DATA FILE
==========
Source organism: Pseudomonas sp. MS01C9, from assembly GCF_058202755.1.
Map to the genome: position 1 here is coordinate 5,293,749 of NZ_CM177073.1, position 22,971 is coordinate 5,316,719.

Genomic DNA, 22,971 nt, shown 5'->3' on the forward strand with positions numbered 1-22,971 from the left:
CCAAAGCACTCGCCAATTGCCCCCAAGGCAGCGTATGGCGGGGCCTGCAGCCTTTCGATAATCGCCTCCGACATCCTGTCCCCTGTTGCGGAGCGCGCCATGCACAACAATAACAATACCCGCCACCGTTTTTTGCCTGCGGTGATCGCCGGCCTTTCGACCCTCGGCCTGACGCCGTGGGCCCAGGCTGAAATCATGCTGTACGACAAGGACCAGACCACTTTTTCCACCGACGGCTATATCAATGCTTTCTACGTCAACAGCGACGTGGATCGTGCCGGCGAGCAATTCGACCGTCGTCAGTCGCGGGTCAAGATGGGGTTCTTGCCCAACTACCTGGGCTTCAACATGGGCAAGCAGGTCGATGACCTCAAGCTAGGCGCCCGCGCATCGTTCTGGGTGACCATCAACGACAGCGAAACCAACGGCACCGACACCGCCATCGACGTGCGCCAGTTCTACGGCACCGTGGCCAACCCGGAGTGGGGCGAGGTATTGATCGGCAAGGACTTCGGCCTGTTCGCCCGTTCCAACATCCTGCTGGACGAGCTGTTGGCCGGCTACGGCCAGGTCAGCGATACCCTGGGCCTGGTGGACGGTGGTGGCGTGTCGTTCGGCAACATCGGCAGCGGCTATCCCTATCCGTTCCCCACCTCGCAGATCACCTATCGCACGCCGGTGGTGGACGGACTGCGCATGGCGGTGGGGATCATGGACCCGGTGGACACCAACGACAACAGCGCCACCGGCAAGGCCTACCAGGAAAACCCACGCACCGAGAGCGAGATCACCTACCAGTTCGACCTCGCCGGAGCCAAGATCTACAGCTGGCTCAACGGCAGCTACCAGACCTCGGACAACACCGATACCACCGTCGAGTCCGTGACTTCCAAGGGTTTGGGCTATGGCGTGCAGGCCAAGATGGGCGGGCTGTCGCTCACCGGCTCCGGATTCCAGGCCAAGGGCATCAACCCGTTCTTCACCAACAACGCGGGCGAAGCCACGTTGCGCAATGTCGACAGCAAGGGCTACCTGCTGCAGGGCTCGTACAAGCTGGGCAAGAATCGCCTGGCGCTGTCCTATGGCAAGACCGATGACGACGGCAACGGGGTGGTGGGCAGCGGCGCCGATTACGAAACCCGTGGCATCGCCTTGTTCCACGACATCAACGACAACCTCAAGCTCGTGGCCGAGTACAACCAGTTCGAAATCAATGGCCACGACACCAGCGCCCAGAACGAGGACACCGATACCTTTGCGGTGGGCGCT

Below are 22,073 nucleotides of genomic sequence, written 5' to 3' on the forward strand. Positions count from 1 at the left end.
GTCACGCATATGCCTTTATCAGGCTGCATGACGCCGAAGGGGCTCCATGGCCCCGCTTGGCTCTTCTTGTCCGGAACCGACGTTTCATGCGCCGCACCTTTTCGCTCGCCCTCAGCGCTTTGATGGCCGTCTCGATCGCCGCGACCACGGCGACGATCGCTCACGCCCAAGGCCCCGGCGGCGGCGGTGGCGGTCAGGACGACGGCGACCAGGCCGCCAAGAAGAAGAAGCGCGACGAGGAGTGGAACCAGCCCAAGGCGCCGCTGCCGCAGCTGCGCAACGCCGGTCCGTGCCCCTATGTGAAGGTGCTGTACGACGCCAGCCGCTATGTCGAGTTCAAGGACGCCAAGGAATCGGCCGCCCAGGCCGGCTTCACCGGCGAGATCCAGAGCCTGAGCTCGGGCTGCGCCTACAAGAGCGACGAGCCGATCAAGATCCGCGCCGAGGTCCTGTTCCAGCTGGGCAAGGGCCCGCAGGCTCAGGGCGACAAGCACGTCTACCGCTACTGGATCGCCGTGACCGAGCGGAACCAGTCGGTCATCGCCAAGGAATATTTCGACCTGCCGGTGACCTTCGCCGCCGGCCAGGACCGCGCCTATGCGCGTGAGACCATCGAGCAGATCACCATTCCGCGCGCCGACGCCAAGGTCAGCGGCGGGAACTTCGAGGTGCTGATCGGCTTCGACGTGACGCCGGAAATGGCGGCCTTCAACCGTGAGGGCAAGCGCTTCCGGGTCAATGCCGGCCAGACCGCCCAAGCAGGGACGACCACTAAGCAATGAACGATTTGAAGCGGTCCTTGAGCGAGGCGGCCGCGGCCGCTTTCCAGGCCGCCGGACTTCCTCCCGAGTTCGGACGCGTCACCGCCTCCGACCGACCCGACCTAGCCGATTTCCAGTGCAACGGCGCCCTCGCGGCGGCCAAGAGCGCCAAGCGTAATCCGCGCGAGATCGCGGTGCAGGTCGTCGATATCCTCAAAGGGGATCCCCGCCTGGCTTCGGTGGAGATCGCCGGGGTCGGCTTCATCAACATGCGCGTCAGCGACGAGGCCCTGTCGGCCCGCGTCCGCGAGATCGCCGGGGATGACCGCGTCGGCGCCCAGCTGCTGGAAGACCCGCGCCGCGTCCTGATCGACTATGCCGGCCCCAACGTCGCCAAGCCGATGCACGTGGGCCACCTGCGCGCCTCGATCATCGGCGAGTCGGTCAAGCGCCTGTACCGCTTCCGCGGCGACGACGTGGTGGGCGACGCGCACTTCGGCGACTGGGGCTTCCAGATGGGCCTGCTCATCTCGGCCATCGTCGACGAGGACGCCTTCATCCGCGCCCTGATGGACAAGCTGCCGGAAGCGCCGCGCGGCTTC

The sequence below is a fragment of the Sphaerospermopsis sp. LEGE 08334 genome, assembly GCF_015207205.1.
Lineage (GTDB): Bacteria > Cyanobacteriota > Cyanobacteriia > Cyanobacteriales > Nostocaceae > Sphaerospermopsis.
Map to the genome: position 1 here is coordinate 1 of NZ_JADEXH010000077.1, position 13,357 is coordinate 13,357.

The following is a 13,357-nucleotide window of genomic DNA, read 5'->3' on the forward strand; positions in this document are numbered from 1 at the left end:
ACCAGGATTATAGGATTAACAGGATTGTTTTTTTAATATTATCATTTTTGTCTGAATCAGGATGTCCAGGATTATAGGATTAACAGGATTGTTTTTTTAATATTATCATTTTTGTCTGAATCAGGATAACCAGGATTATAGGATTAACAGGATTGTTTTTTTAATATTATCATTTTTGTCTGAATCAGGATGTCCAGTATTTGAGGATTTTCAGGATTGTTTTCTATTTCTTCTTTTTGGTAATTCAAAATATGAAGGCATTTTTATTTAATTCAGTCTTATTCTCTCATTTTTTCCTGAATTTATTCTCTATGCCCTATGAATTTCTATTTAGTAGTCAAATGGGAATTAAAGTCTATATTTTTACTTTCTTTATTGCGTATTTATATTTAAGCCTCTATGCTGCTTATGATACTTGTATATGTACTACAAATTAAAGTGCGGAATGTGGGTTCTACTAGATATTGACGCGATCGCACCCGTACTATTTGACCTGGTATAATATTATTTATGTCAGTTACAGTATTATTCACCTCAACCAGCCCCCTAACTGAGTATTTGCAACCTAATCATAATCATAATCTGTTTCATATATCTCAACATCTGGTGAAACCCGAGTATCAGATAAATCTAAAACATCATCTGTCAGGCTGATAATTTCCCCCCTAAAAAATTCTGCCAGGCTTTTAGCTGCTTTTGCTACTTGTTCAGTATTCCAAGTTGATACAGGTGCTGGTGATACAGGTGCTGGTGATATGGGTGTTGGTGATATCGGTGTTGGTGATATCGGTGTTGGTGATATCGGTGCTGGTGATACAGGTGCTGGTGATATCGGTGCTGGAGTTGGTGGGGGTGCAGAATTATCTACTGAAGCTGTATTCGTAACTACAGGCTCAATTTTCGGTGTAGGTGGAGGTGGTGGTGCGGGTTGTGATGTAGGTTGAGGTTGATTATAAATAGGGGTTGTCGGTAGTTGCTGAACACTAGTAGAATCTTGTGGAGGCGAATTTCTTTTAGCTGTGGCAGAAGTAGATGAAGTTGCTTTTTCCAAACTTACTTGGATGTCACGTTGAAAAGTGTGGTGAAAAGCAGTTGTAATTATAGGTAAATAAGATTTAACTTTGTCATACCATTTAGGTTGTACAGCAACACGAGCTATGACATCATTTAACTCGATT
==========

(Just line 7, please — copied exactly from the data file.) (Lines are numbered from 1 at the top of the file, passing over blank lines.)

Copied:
The sequence below is a fragment of the Sphaerospermopsis sp. LEGE 08334 genome, assembly GCF_015207205.1.